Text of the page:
At the end of last year, I receive the prize of the engineer for the Future from the French magazine l’Usine Nouvelle, foreshadowing some of the work I’m carrying out for my thesis.

That was for me the occasion to talk about Moiré lattices. I had planned to give a similar talk for the three minute thesis challenge but because of the covid-19 outbreak, this been cancelled. I now think this is a good occasion to develop this here.

© photo: l'Usine Nouvelle

I started the presentation in December by giving the example of a screen picture: if you take a photography of your screen, you’ll see a wavy pattern, due to the fact the pixels of your phone are misaligned with the pixels of the pictured screen. This is called a moiré, and there are lots of other occurrences of such a pattern in real life.

In condensed matter physics, moiré have skyrocketed over the past two years, as technology now enables to stack incommensurate layers of different 2D materials. For example, combining graphene with hexagonal boron nitride (that has the same honeycomb pattern than graphene, but 2% larger), create another periodicity, with a unit cell on the order of 10nm, that is 100 times larger than the graphene unit cell. We aim at characterising the behaviour of phonons, electrons, excitons and other quasiparticles in this kind of superlattices, and eventually discover new states of matter.

Second-generation Dirac fermions and the Hofsdtater’s butterfly.

The creation of moiré superlattice increases the lattice constant hence reduces the size of the Brillouin zone. For the Dirac spectrum of graphene, it duplicates the structure at higher filling, that we call second-generation Dirac fermions (Yankowitz 2012). In a magnetic field, superlattices made with aligned hBN enabled the observation the fractal Hofstadter’s butterfly spectrum, via the formation of third-generation neutrality points at high magnetic fields. This fractal pattern can notably be described by the Diophantine equation n/n₀ = t 𝚽/𝝓₀ + s, where n/n₀ is the normalised carrier density, with n₀ = 1/Asl, Asl being the superlattice unit cell area, and 𝚽 the magnetic flux per unit cell, 𝝓₀ the magnetic flux quantum, t and s integers. (Ponomarenko 2013, Dean 2013, Hunt 2013, Yu 2014)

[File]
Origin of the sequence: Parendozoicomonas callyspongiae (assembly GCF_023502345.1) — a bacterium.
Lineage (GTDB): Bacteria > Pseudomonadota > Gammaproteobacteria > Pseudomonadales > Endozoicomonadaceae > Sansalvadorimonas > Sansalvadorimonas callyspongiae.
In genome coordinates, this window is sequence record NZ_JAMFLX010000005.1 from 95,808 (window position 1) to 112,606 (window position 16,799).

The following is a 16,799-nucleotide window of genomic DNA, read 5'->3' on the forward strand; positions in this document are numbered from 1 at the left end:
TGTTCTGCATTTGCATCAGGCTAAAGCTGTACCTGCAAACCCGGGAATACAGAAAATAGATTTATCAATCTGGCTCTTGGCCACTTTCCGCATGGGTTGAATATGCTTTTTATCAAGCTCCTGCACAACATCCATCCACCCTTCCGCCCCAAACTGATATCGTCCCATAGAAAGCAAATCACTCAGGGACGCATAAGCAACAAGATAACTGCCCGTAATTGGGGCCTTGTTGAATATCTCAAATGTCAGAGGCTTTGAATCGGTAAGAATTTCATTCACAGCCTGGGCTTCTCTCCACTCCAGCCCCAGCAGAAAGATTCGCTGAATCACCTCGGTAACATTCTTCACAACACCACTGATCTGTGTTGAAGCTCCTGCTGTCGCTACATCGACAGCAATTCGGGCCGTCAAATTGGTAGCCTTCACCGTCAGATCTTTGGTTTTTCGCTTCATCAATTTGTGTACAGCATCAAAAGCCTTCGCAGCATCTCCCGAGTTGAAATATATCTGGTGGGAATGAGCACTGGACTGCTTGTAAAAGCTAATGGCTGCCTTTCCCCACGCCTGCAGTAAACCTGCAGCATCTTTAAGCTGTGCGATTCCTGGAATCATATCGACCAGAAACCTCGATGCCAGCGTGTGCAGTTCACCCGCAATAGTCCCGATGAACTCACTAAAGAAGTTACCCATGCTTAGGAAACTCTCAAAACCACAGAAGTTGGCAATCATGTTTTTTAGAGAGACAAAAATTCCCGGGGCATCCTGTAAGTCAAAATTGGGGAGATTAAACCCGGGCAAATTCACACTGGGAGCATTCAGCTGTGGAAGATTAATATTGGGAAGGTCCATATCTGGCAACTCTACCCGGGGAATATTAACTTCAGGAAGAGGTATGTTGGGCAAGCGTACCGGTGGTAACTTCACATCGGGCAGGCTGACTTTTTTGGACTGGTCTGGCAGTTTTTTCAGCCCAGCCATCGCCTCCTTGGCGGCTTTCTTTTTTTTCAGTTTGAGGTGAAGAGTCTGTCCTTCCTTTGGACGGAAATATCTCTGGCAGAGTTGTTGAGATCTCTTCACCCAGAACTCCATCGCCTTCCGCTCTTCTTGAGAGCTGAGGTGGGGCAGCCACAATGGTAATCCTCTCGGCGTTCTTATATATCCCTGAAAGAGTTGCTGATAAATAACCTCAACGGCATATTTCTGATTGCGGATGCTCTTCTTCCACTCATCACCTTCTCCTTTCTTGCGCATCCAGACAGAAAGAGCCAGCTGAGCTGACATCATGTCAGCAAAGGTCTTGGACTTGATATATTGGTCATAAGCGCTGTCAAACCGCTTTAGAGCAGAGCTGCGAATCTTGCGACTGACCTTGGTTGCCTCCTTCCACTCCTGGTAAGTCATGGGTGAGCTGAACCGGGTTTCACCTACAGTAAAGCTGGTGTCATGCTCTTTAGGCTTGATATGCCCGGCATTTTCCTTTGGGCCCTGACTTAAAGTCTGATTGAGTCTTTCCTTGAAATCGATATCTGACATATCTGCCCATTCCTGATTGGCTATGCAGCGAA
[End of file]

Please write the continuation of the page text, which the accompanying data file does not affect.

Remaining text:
Brown-Zak oscillations, or magnetic Bloch states

A more recent examples include the discovery of so-called Brown-Zak oscillations, that are conductivity oscillations occurring at flux fractions 𝚽/𝝓₀ = p/q, where p and q are integers. This is analogous to the Bloch theorem, as whenever the magnetic length has the size of the unit cell, the electronic wavefunction accommodates the periodicity of the lattice and carriers behave as if there were no magnetic field (Beff = 0). In superlattices made of graphene and hBN, the lattice constant of the Moiré is on the order of 10nm, allowing the observation of such states at magnetic fiels on the order of 20T. (Krishna-Kumar 2017 & 2018) One of the project I have been working on recently aims at characterising the new metallic states created in these Brown-Zak oscillations.

Graphene with a twist

For graphene-graphene twisted bilayers, other effects have been reported. The most famous is now the presence of superconducting domes between Mott insulating states, discovered by Cao et al in the MIT group. If the angle between the two graphene layers is much reduced, the size of insulating domains increases and allows the current to flow in 1D channels. Xu, Berdyugin et al, in our group have notably observed an Aharonov-Bohm effect, where carriers are transported through a triangular network and can interfere together, as in the case of the optical Young slits experiment. This leads to oscillations, with a periodicity in magnetic field intensity, that is a function of the angle between the two layers.

These are only a few examples of what becomes possible by stacking two atomically-thin layers together; the future may be even brighter in this field of physics.